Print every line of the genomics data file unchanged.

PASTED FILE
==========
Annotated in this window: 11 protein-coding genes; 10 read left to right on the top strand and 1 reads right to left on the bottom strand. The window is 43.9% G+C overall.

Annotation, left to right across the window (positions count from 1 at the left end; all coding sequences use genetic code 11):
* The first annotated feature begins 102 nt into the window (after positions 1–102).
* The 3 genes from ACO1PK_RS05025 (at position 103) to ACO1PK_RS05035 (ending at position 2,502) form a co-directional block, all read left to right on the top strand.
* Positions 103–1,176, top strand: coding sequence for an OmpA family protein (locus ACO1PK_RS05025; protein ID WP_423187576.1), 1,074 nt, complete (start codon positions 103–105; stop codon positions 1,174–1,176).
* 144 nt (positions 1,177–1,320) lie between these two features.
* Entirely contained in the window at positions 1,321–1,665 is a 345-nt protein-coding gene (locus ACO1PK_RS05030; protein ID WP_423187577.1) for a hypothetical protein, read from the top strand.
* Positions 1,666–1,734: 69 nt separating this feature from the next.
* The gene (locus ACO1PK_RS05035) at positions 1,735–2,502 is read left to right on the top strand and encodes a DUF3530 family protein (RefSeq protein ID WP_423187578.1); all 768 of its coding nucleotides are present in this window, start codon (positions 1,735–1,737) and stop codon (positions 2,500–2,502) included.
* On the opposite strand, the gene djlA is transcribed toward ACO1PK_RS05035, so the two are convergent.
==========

Annotated in this window: 11 protein-coding genes; 10 read left to right on the top strand and 1 reads right to left on the bottom strand. The window is 43.9% G+C overall.

Annotation, left to right across the window (positions count from 1 at the left end; all coding sequences use genetic code 11):
* The first annotated feature begins 102 nt into the window (after positions 1–102).
* The 3 genes from ACO1PK_RS05025 (at position 103) to ACO1PK_RS05035 (ending at position 2,502) form a co-directional block, all read left to right on the top strand.
* Positions 103–1,176, top strand: coding sequence for an OmpA family protein (locus ACO1PK_RS05025; protein ID WP_423187576.1), 1,074 nt, complete (start codon positions 103–105; stop codon positions 1,174–1,176).
* 144 nt (positions 1,177–1,320) lie between these two features.
* Entirely contained in the window at positions 1,321–1,665 is a 345-nt protein-coding gene (locus ACO1PK_RS05030; protein ID WP_423187577.1) for a hypothetical protein, read from the top strand.
* Positions 1,666–1,734: 69 nt separating this feature from the next.
* The gene (locus ACO1PK_RS05035) at positions 1,735–2,502 is read left to right on the top strand and encodes a DUF3530 family protein (RefSeq protein ID WP_423187578.1); all 768 of its coding nucleotides are present in this window, start codon (positions 1,735–1,737) and stop codon (positions 2,500–2,502) included.
* On the opposite strand, the gene djlA is transcribed toward ACO1PK_RS05035, so the two are convergent.